This is why your TikTok FYP is all people talking about British Chinese takeaway
"Did anyone order a Chinese?" Is it just us or has everyone's TikTok FYPs been take over by videos of people unboxing their Chinese takeaways? Chicken balls, egg fried rice, and curry sauce – it seems our TikTok feeds cannot escape the delights (or confusions, depending on what side of the pond you're on) of a classic British Chinese takeaway.
The Chinese takeaway unboxing has been growing in popularity on TikTok for the last few months, with UK-based creators such as @Corysworldd, @Charlyannec and @laurenkategriffiths gaining millions of views on their videos that run through their Chinese food orders. The associated hashtag "chinesetakeaway" is rising in numbers with 278.5 million views.
As well as making you very hungry, there's something extremely comforting in watching people unbox and plate up their takeaways. Waiting in anticipation to see if they have a similar order to you, filled with the tasty delights we British people have all grown up with, like salt and pepper chicken or crispy chilli beef. The TikTok algorithm is v precise.
Up until recently, it's simply been everyone's cravings for Chinese food that's made the TikToks so popular. However, an American TikToker has created a now-viral video, sparking debate after she expressed her confusion over the ingredients of a quintessential British Chinese takeaway.
In her video, creator Soogia questioned why her FYP was filled with British people referring to their food as "as a Chinese" as opposed to "Chinese food".
She said: "Is it just me or is your FYP also almost exclusively British people eating Chinese food too?
"This is no hate to them whatsoever. I know it’s not intended to be racist, but it feels like it is a little bit. It’s like that prompt that’s like ‘tell me something that isn’t racist but feels like it is’ it feels like that. It feels so strange that they all call it 'a Chinese'."
Soogia went onto explain in America they say: "‘Chinese food’ like we do all other foods like ‘I’m going to go for Greek food, or Mexican food or Italian food'."
She then went onto question the actual foods included in a British Chinese takeaway, saying she had never heard of chicken balls and didn't understand the obsession with curry sauce.
Soogia ended her video saying: "If they love it fine, I just know there’s such a beautiful world of Chinese food out there." She also added she would be down to try a British Chinese takeaway. It's been viewed over 2.6million times and been stitched countless times by other people for debate. Namely, to demystify the elements of British-Chinese cuisine, and whether saying "a Chinese" is racist.
Ordering "a Chinese" has become a staple part of British culture – hangover cures, CBA meals, Saturday night in front of the TV dinners.
Many TikTok creators took to their pages to explain that saying "I'm having a Chinese" is classic British slang, and is an abbreviation of "a Chinese takeaway", which is a count noun, as in it refers to one thing. This explains why the "a" is used. In the US, they refer to it as 'takeout' largely, which is a mass noun, as it references multiple things.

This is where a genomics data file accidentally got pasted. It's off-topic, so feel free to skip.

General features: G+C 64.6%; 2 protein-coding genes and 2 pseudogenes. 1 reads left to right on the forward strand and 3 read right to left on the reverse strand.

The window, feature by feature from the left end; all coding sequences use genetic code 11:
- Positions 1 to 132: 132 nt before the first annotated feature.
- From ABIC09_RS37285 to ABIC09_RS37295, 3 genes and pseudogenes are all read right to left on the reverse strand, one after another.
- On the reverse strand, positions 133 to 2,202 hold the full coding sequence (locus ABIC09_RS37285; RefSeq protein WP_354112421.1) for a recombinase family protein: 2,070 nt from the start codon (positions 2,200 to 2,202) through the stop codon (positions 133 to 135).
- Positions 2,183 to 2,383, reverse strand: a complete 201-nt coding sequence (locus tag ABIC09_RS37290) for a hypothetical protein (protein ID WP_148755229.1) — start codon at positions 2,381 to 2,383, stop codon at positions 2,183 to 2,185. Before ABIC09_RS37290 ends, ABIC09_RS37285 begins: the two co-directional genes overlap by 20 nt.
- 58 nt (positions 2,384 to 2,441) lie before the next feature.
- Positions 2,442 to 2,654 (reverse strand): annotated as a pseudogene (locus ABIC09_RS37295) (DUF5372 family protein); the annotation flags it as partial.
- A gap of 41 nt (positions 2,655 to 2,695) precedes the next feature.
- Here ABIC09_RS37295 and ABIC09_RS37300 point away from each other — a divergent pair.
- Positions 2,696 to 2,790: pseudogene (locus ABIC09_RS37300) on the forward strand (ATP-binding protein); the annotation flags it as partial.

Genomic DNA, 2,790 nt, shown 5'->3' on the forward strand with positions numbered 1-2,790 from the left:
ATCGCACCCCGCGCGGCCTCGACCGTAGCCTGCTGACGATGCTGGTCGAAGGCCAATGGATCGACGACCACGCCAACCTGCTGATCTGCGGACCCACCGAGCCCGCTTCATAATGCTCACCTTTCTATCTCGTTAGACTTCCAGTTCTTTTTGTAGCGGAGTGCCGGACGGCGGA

The original TikTok creator Soogia has since responded, following up in a new TikTok stitched to someone explaining the difference, saying she now understands why we refer to it as "a Chinese". However, she also added the reason she finds hearing "a Chinese" so difficult is because in America it is often used as a way to "strip someone of their humanity". She emphasised she wasn't calling the creators in her original video "racist" as the creators have now revealed they have been subject to abuse on their TikToks.
She explained: "When someone refers to a person as ‘a Chinese’ or ‘a Mexican’ it is almost always in an effort to strip that person of their humanity because they’re not saying ‘a Korean person’.
"I definitely do not think any of the three people that I showed in that video are racist."
Even if we may know how in the UK what we're referring to as "a Chinese", it's important to note the difference and how it may feel to others.
The actual food is also throwing Americans – including Soogia – into a loop, but let's explain, as people in the UK and lovers of chicken balls and dousing everything in four different sauces. Some U.S TikTokers expressed confusion at menu items like prawn crackers, salt and pepper chips, and once again, the curry sauce. Others are even perplexed by the plastic tupperware the takeaway arrives in, as they're used to the paper boxes.
British Chinese food is not authentically Chinese, per se. It's made to be sold to British customers, altered and influenced by the culture it's part of. Often, a Chinese takeaway will be the only food delivery or pickup option in a rural area town, so it'll often offer a variety of options to cater to mass tastes – enter salt and pepper chips and curry sauce in a vast array of shades poured over the entire plate. Chinese takeaways in the UK have been the grounds for serious innovation and adaptability in British food culture – calling it disgusting or inauthentic just isn't right, as noted by Takeaway: Stories from a childhood behind the counter author Angela Hui.
Since Soogia's video was released the comment section was flooded with people defending the British Chinese takeaway, and honestly we don't think we've seen the British people united on anything since, well, never.
We may not be good at a lot of things, but we know a good takeaway when we see it.
Now, anyone for a chicken ball?
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